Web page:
By Theresia Tjihenuna
NAMIBIA and other African states are considering the possibility of a common passport for the continent by 2018.
This is one of the decisions deliberated by senior officials at the recently-ended four-day Ministerial Conference on Aviation Security and Facilitation held in Windhoek last week.
The permanent secretary in the ministry of works and transport Willem Goeieman said during a high-level meeting with Prime Minister Saara Kuugongelwa-Amadhila and aviation experts on Friday that the target was part of Agenda 2063 which was already adopted last year.
The target basically deals with some of the decisions that have [already]been taken by the African Union in terms of Agenda 2063 – that is for the common passports to be issued to Africans in 2018, as well as the removal of visas that was approved by the honourable ministers, he stated.
Goeieman said the final steps for all the documents on the plan of action have to be submitted to Cabinet, which should be ready by today.
About 33 countries participated in the conference, and more than 20 ministers were in attendance.
Minister of international relations Netumbo Nandi-Ndaitwah yesterday applauded the idea of a common passport, and told The Namibianthat the decision would allow for more integration between member states and enhance connection by air, which will in turn dissolve the problem of long flight delays.
For you to go from one African state to another, especially to east or West Africa, you have to go via Europe, she said, adding that once a common passport is issued, there won’t be such delays.
She felt such a decision was viable.
The decision has been taken, now all that is required is the political willpower, she said.
Political pundit Phanuel Kaapama said free movement of people and goods between countries is already common in Europe.
It can be done [by Africa].African leaders take noble decisions, but then there is a challenge with implementation, he said, adding that there was also a similar decision taken to have one African currency that still needs to become a reality.
Kaapama noted that it [common passport] was a practical idea since it is currently easier to travel to some European countries than to some African states.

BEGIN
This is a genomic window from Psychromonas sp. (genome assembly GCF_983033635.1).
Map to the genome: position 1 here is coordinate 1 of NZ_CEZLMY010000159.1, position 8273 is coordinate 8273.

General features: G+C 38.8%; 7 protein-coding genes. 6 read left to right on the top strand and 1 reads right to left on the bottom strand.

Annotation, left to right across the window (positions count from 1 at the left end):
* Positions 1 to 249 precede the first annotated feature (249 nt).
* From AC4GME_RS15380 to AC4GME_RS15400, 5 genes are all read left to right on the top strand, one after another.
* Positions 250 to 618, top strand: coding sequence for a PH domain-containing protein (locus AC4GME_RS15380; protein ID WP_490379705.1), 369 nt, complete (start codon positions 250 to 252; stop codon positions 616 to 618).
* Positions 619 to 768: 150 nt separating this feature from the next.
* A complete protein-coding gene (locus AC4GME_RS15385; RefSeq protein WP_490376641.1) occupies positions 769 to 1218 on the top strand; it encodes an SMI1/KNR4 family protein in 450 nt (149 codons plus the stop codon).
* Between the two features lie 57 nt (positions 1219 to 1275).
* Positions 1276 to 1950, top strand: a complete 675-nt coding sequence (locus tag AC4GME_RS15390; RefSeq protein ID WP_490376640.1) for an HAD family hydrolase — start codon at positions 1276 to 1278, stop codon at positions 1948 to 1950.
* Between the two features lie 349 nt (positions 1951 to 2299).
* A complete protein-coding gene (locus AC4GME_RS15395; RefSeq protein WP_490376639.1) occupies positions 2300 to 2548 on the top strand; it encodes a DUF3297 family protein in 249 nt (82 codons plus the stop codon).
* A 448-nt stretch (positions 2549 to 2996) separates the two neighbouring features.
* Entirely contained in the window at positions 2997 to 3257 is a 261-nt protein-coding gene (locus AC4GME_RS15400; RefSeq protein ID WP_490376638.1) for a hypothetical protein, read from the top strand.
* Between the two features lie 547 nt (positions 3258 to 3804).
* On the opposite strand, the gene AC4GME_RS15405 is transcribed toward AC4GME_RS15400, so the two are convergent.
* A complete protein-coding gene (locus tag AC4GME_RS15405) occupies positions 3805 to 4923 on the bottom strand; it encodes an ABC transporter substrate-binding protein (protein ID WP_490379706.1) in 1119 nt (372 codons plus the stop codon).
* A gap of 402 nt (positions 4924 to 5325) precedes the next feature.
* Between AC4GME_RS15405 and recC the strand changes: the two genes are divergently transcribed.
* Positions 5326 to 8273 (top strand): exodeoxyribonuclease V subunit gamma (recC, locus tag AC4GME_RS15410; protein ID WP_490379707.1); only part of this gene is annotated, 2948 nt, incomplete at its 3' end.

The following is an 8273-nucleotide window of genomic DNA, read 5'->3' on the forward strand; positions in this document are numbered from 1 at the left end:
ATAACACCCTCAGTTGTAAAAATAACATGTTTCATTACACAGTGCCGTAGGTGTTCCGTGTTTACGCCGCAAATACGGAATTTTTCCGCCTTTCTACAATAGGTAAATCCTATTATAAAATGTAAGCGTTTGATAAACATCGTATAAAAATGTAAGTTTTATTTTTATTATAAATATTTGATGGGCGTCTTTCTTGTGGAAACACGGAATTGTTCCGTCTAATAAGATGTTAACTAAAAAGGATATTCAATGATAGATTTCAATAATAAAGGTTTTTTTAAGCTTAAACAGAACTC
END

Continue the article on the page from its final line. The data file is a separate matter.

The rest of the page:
He, however, questioned if some African countries were willing to freely accept other nationalities since they already struggle to accept other tribes in their own countries.
Goeieman said during the ministerial conference which was convened on Thursday, the experts also looked at three documents, including the report of the experts.
One of the documents was the declaration requesting member states to commit themselves on aviation security, especially with the terrorism threats and other challenges that impact airline safety and travel.
Prime Minister Kuugongelwa-Amadhila said at the meeting on Friday that the decisions which were taken at the conference were very important, especially for small economies like Namibia which depend on international trade and economic activities.
Africa has to keep abreast with the developments around the world, not only in terms of the new emerging forms of security and risks to aviation, but also in terms of the new innovative modes of preventing and dealing with these security threats.
Our hope is that this declaration that was adopted in our capital will be successfully implemented so that it will translate into greater prosperity for the continent, she stressed.
Goeieman said the decision will now be taken by the heads of state at a summit which will take place in July, where President Hage Geingob will take the Windhoek Declaration to the other heads of state to be endorsed so that implementation can begin.
The conference was held under the auspices of the African Union, the International Civil Aviation Organisation and the African Civil Aviation Commission.